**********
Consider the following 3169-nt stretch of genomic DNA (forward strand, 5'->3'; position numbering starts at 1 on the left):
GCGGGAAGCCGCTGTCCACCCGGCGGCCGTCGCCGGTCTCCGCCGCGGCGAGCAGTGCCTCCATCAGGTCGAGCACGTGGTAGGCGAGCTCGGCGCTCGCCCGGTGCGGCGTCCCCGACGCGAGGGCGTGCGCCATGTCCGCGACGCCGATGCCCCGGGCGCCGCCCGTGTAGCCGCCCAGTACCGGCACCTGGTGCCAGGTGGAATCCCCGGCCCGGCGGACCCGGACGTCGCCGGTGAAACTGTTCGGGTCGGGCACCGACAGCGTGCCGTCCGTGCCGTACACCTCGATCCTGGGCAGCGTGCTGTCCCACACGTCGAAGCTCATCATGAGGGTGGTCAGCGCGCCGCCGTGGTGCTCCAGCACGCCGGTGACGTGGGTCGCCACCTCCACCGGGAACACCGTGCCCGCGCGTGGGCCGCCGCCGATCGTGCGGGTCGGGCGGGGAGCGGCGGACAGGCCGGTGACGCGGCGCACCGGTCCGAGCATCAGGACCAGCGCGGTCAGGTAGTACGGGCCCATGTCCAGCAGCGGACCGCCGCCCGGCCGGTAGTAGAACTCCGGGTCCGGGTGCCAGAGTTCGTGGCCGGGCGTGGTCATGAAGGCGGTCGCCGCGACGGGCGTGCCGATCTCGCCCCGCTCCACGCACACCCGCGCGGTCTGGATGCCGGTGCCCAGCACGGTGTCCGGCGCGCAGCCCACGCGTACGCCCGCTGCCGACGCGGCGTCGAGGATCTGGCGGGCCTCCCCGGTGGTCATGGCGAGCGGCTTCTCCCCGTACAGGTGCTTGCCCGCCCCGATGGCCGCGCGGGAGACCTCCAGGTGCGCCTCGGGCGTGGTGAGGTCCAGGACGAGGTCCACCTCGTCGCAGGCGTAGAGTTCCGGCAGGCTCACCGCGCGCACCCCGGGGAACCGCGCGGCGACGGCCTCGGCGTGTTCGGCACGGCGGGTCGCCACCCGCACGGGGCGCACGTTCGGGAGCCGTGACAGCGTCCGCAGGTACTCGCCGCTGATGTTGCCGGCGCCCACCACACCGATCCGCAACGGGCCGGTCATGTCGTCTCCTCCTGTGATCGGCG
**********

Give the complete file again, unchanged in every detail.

Consider the following 3169-nt stretch of genomic DNA (forward strand, 5'->3'; position numbering starts at 1 on the left):
GCGGGAAGCCGCTGTCCACCCGGCGGCCGTCGCCGGTCTCCGCCGCGGCGAGCAGTGCCTCCATCAGGTCGAGCACGTGGTAGGCGAGCTCGGCGCTCGCCCGGTGCGGCGTCCCCGACGCGAGGGCGTGCGCCATGTCCGCGACGCCGATGCCCCGGGCGCCGCCCGTGTAGCCGCCCAGTACCGGCACCTGGTGCCAGGTGGAATCCCCGGCCCGGCGGACCCGGACGTCGCCGGTGAAACTGTTCGGGTCGGGCACCGACAGCGTGCCGTCCGTGCCGTACACCTCGATCCTGGGCAGCGTGCTGTCCCACACGTCGAAGCTCATCATGAGGGTGGTCAGCGCGCCGCCGTGGTGCTCCAGCACGCCGGTGACGTGGGTCGCCACCTCCACCGGGAACACCGTGCCCGCGCGTGGGCCGCCGCCGATCGTGCGGGTCGGGCGGGGAGCGGCGGACAGGCCGGTGACGCGGCGCACCGGTCCGAGCATCAGGACCAGCGCGGTCAGGTAGTACGGGCCCATGTCCAGCAGCGGACCGCCGCCCGGCCGGTAGTAGAACTCCGGGTCCGGGTGCCAGAGTTCGTGGCCGGGCGTGGTCATGAAGGCGGTCGCCGCGACGGGCGTGCCGATCTCGCCCCGCTCCACGCACACCCGCGCGGTCTGGATGCCGGTGCCCAGCACGGTGTCCGGCGCGCAGCCCACGCGTACGCCCGCTGCCGACGCGGCGTCGAGGATCTGGCGGGCCTCCCCGGTGGTCATGGCGAGCGGCTTCTCCCCGTACAGGTGCTTGCCCGCCCCGATGGCCGCGCGGGAGACCTCCAGGTGCGCCTCGGGCGTGGTGAGGTCCAGGACGAGGTCCACCTCGTCGCAGGCGTAGAGTTCCGGCAGGCTCACCGCGCGCACCCCGGGGAACCGCGCGGCGACGGCCTCGGCGTGTTCGGCACGGCGGGTCGCCACCCGCACGGGGCGCACGTTCGGGAGCCGTGACAGCGTCCGCAGGTACTCGCCGCTGATGTTGCCGGCGCCCACCACACCGATCCGCAACGGGCCGGTCATGTCGTCTCCTCCTGTGATCGGCG